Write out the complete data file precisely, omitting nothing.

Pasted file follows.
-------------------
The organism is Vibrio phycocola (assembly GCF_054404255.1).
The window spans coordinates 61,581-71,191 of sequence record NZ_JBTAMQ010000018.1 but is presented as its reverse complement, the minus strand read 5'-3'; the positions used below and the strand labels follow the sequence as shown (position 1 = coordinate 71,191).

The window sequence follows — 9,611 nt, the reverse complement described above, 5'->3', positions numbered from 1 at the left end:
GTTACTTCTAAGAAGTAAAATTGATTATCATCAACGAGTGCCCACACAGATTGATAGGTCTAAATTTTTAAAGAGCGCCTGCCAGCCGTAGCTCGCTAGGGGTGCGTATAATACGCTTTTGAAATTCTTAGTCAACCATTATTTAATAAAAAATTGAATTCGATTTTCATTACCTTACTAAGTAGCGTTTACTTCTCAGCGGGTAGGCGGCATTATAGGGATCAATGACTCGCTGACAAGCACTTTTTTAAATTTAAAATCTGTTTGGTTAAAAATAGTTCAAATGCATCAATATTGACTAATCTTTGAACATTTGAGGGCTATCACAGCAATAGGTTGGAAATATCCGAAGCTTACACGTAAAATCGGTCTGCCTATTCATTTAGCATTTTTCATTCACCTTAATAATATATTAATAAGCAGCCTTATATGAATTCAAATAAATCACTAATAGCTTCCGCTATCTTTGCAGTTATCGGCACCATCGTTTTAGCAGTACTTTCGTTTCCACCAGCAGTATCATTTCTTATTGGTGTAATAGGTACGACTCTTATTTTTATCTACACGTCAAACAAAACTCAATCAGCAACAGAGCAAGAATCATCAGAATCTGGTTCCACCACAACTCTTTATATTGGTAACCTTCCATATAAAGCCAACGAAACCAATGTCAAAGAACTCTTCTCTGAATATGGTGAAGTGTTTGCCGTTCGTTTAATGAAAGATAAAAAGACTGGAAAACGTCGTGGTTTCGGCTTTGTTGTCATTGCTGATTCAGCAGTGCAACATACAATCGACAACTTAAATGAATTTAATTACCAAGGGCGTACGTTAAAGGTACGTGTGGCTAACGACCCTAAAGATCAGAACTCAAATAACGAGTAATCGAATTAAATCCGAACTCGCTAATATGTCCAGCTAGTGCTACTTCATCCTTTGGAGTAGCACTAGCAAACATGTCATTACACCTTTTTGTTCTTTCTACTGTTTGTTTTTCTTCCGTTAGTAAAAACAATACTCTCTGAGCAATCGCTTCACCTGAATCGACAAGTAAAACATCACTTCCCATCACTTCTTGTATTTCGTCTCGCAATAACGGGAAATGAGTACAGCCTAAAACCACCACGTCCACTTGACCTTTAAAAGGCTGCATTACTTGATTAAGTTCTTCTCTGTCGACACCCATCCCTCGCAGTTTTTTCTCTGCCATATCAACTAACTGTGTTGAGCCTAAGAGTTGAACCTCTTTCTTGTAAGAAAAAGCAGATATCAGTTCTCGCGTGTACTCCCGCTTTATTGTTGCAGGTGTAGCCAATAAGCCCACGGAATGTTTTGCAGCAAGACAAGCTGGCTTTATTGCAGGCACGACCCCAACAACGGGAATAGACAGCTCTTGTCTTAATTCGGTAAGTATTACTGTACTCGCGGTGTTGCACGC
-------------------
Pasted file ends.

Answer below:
The organism is Vibrio phycocola (assembly GCF_054404255.1).
The window spans coordinates 61,581-71,191 of sequence record NZ_JBTAMQ010000018.1 but is presented as its reverse complement, the minus strand read 5'-3'; the positions used below and the strand labels follow the sequence as shown (position 1 = coordinate 71,191).

The window sequence follows — 9,611 nt, the reverse complement described above, 5'->3', positions numbered from 1 at the left end:
GTTACTTCTAAGAAGTAAAATTGATTATCATCAACGAGTGCCCACACAGATTGATAGGTCTAAATTTTTAAAGAGCGCCTGCCAGCCGTAGCTCGCTAGGGGTGCGTATAATACGCTTTTGAAATTCTTAGTCAACCATTATTTAATAAAAAATTGAATTCGATTTTCATTACCTTACTAAGTAGCGTTTACTTCTCAGCGGGTAGGCGGCATTATAGGGATCAATGACTCGCTGACAAGCACTTTTTTAAATTTAAAATCTGTTTGGTTAAAAATAGTTCAAATGCATCAATATTGACTAATCTTTGAACATTTGAGGGCTATCACAGCAATAGGTTGGAAATATCCGAAGCTTACACGTAAAATCGGTCTGCCTATTCATTTAGCATTTTTCATTCACCTTAATAATATATTAATAAGCAGCCTTATATGAATTCAAATAAATCACTAATAGCTTCCGCTATCTTTGCAGTTATCGGCACCATCGTTTTAGCAGTACTTTCGTTTCCACCAGCAGTATCATTTCTTATTGGTGTAATAGGTACGACTCTTATTTTTATCTACACGTCAAACAAAACTCAATCAGCAACAGAGCAAGAATCATCAGAATCTGGTTCCACCACAACTCTTTATATTGGTAACCTTCCATATAAAGCCAACGAAACCAATGTCAAAGAACTCTTCTCTGAATATGGTGAAGTGTTTGCCGTTCGTTTAATGAAAGATAAAAAGACTGGAAAACGTCGTGGTTTCGGCTTTGTTGTCATTGCTGATTCAGCAGTGCAACATACAATCGACAACTTAAATGAATTTAATTACCAAGGGCGTACGTTAAAGGTACGTGTGGCTAACGACCCTAAAGATCAGAACTCAAATAACGAGTAATCGAATTAAATCCGAACTCGCTAATATGTCCAGCTAGTGCTACTTCATCCTTTGGAGTAGCACTAGCAAACATGTCATTACACCTTTTTGTTCTTTCTACTGTTTGTTTTTCTTCCGTTAGTAAAAACAATACTCTCTGAGCAATCGCTTCACCTGAATCGACAAGTAAAACATCACTTCCCATCACTTCTTGTATTTCGTCTCGCAATAACGGGAAATGAGTACAGCCTAAAACCACCACGTCCACTTGACCTTTAAAAGGCTGCATTACTTGATTAAGTTCTTCTCTGTCGACACCCATCCCTCGCAGTTTTTTCTCTGCCATATCAACTAACTGTGTTGAGCCTAAGAGTTGAACCTCTTTCTTGTAAGAAAAAGCAGATATCAGTTCTCGCGTGTACTCCCGCTTTATTGTTGCAGGTGTAGCCAATAAGCCCACGGAATGTTTTGCAGCAAGACAAGCTGGCTTTATTGCAGGCACGACCCCAACAACGGGAATAGACAGCTCTTGTCTTAATTCGGTAAGTATTACTGTACTCGCGGTGTTGCACGC